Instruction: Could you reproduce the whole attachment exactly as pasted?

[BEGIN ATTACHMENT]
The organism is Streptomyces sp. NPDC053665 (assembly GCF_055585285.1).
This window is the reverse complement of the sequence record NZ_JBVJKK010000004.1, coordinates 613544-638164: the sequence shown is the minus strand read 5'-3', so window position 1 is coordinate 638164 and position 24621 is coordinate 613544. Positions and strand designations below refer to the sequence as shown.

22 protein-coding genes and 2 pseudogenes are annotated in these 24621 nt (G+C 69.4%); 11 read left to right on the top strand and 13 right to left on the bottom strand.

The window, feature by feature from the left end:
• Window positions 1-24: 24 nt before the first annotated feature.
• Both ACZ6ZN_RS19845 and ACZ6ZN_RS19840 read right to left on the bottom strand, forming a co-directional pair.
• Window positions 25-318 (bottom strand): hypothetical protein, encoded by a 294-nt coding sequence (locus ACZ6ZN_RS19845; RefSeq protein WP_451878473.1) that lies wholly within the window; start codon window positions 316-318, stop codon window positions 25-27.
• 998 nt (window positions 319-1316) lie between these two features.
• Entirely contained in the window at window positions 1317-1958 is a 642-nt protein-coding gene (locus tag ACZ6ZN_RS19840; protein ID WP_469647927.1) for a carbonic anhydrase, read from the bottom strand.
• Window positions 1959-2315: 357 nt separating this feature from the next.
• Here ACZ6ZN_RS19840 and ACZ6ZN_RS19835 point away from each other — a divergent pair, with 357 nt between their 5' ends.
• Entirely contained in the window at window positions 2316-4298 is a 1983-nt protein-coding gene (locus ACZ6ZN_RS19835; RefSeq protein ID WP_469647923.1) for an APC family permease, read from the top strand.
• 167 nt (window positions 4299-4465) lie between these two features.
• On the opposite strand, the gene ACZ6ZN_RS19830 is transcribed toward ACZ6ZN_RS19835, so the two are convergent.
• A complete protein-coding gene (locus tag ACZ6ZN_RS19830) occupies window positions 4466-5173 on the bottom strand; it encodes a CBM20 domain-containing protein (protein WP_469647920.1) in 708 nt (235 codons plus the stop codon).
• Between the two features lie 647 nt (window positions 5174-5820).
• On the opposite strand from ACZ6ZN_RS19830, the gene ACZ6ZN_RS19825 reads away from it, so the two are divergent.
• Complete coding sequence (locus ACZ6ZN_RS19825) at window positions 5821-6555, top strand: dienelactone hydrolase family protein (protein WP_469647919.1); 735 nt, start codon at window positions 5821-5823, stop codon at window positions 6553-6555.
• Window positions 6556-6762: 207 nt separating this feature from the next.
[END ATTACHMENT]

The organism is Streptomyces sp. NPDC053665 (assembly GCF_055585285.1).
This window is the reverse complement of the sequence record NZ_JBVJKK010000004.1, coordinates 613544-638164: the sequence shown is the minus strand read 5'-3', so window position 1 is coordinate 638164 and position 24621 is coordinate 613544. Positions and strand designations below refer to the sequence as shown.

22 protein-coding genes and 2 pseudogenes are annotated in these 24621 nt (G+C 69.4%); 11 read left to right on the top strand and 13 right to left on the bottom strand.

The window, feature by feature from the left end:
• Window positions 1-24: 24 nt before the first annotated feature.
• Both ACZ6ZN_RS19845 and ACZ6ZN_RS19840 read right to left on the bottom strand, forming a co-directional pair.
• Window positions 25-318 (bottom strand): hypothetical protein, encoded by a 294-nt coding sequence (locus ACZ6ZN_RS19845; RefSeq protein WP_451878473.1) that lies wholly within the window; start codon window positions 316-318, stop codon window positions 25-27.
• 998 nt (window positions 319-1316) lie between these two features.
• Entirely contained in the window at window positions 1317-1958 is a 642-nt protein-coding gene (locus tag ACZ6ZN_RS19840; protein ID WP_469647927.1) for a carbonic anhydrase, read from the bottom strand.
• Window positions 1959-2315: 357 nt separating this feature from the next.
• Here ACZ6ZN_RS19840 and ACZ6ZN_RS19835 point away from each other — a divergent pair, with 357 nt between their 5' ends.
• Entirely contained in the window at window positions 2316-4298 is a 1983-nt protein-coding gene (locus ACZ6ZN_RS19835; RefSeq protein ID WP_469647923.1) for an APC family permease, read from the top strand.
• 167 nt (window positions 4299-4465) lie between these two features.
• On the opposite strand, the gene ACZ6ZN_RS19830 is transcribed toward ACZ6ZN_RS19835, so the two are convergent.
• A complete protein-coding gene (locus tag ACZ6ZN_RS19830) occupies window positions 4466-5173 on the bottom strand; it encodes a CBM20 domain-containing protein (protein WP_469647920.1) in 708 nt (235 codons plus the stop codon).
• Between the two features lie 647 nt (window positions 5174-5820).
• On the opposite strand from ACZ6ZN_RS19830, the gene ACZ6ZN_RS19825 reads away from it, so the two are divergent.
• Complete coding sequence (locus ACZ6ZN_RS19825) at window positions 5821-6555, top strand: dienelactone hydrolase family protein (protein WP_469647919.1); 735 nt, start codon at window positions 5821-5823, stop codon at window positions 6553-6555.
• Window positions 6556-6762: 207 nt separating this feature from the next.